Paracanthurus hepatus is a species of Indo-Pacific surgeonfish. A popular fish in marine aquaria, it is the only member of the genus Paracanthurus. A number of common names are attributed to the species, including regal tang (pronounced ting), palette surgeonfish, blue tang (leading to confusion with the Atlantic species Acanthurus coeruleus), royal blue tang, hippo tang, flagtail surgeonfish, Pacific regal blue tang, and blue surgeonfish.
Paracanthurus hepatus has a royal blue body, yellow tail, and black "palette" design. The lower body is yellow in the west-central Indian Ocean. It grows to 30 cm (12 in.). This fish is rather flat, like a pancake, with a circular body shape, a pointed snout-like nose, and small scales. The blue tang has nine dorsal spines, 26–28 dorsal soft rays, three anal spines, and 24–26 anal soft rays.
The species' range is broad, but it is common nowhere. It can be found throughout the Indo-Pacific. It is seen in reefs of East Africa, Japan, Samoa, New Caledonia, and the Great Barrier Reef. The regal blue tang is one of the most common and most popular marine aquarium fish all over the world. They live in pairs, or in small groups of 8 to 14 individuals. These fish reach sexual maturity at 9–12 months of age.
As a juvenile, its diet consists primarily of plankton. Adults are omnivorous and feed on plankton, but will also graze on algae. Spawning occurs during late afternoon and evening hours. This event is indicated by a change in color from a uniform dark blue to a pale blue. The fish is important for coral health as it eats algae that may otherwise choke it by overgrowth.
Males aggressively court female members of the school, leading to a quick upward spawning rush toward the surface of the water during which eggs and sperm are released. The eggs are small, approximately 0.8 mm in diameter. The eggs are pelagic, each containing a single droplet of oil for flotation. The fertilized eggs hatch in twenty-four hours, revealing small, translucent larvae with silvery abdomens and rudimentary caudal spines. Regal blue tangs can also, when faced with danger or dark spaces, make themselves semi-transparent, in order to help with evasion and light passivity, respectively.
Importance to humans
The regal blue tang is of minor commercial fisheries importance, however, it is a bait fish. The flesh has a strong odor and is not highly prized. This fish may cause ciguatera poisoning if consumed by humans. However, regal blue tangs are collected commercially for the aquarium trade. Handling the tang risks the chances of being badly cut by the caudal spine. These spines, on both sides of the caudal peduncle, are extended from the body when the fish becomes excited. The quick, thrashing sideways motion of the tail can produce deep wounds that result in swelling and discoloration, posing a risk of infection. It is believed that some species of Acanthurus have venom glands while others do not. The spines are used only as a method of protection against aggressors. Two sharp spines stick out at the caudal peduncle—the area where the tail joins the rest of the body.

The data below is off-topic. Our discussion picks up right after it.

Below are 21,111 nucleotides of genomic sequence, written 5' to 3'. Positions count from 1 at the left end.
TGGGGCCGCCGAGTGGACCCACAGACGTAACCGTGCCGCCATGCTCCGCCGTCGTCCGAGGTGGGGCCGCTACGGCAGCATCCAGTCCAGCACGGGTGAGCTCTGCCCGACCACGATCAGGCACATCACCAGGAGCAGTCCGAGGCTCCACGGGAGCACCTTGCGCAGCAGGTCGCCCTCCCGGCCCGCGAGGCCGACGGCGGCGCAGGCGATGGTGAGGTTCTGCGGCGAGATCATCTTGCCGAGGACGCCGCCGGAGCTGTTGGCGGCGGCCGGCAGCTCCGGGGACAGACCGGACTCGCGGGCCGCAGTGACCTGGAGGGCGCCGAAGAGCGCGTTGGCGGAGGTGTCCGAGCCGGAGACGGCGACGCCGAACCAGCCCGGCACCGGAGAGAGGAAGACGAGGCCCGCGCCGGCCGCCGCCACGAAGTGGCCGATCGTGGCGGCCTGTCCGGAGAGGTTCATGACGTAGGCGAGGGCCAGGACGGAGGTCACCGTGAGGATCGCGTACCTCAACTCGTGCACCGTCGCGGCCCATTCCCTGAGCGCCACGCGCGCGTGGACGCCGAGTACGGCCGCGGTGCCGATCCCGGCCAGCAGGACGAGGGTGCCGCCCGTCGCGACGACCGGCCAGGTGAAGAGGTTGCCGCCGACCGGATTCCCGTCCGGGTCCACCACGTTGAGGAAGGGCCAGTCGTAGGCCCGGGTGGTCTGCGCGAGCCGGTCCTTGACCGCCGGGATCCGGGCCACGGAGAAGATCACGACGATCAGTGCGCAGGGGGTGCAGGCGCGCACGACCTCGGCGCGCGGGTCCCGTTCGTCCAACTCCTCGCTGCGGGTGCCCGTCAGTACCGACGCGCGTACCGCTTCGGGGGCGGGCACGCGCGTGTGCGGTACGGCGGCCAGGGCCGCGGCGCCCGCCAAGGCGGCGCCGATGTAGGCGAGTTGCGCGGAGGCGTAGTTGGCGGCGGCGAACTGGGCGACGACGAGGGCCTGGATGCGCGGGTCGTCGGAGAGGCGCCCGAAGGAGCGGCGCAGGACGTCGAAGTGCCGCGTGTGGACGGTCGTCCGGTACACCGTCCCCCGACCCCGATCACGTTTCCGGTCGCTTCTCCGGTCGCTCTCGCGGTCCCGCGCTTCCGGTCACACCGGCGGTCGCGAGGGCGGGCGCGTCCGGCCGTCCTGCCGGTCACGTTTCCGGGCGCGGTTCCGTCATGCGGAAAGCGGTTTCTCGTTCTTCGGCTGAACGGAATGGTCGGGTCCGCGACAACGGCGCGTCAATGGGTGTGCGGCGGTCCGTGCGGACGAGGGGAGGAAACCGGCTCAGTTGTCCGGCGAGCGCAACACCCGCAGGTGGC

The regal tang is commonly found in the aquarium trade, despite being one of the more fragile popular fish. In particular, it needs a source of spirulina to regularly graze from, and achieves a respectable size of 30 cm (12 inches). In addition, it is prone to parasitic infections and lateral line disease.
In popular culture
- "Paracanthurus hepatus". Integrated Taxonomic Information System. Retrieved 18 April 2006.
- Froese, Rainer and Pauly, Daniel, eds. (2006). "Paracanthurus hepatus" in FishBase. January 2006 version.
- Froese, Rainer and Pauly, Daniel, eds. (2007). "Paracanthurus hepatus" in FishBase. March 2007 version.
- "Paracanthurus hepatus". Integrated Taxonomic Information System. Retrieved 21 March 2007.
- Debelius, Helmut (1993). Indian Ocean Tropical Fish Guide: Maledives [i.e. Maldives], Sri Lanka, Mauritius, Madagascar, East Africa, Seychelles, Arabian Sea, Red Sea. Aquaprint. ISBN 3-927991-01-5.
- Jane L Lee (July 18, 2014). "Do You Know Where Your Aquarium Fish Come From?". National Geographic. Retrieved February 15, 2015.
- Fenner, Robert. "Paracanthus FAQ". Retrieved 25 May 2013.
- Weisberger, Mindy (17 June 2016). "Finding Dory's Underwater Clan in the Real World". LiveScience. Retrieved 17 June 2016.
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- Blue Tang (Paracanthurus hepatus)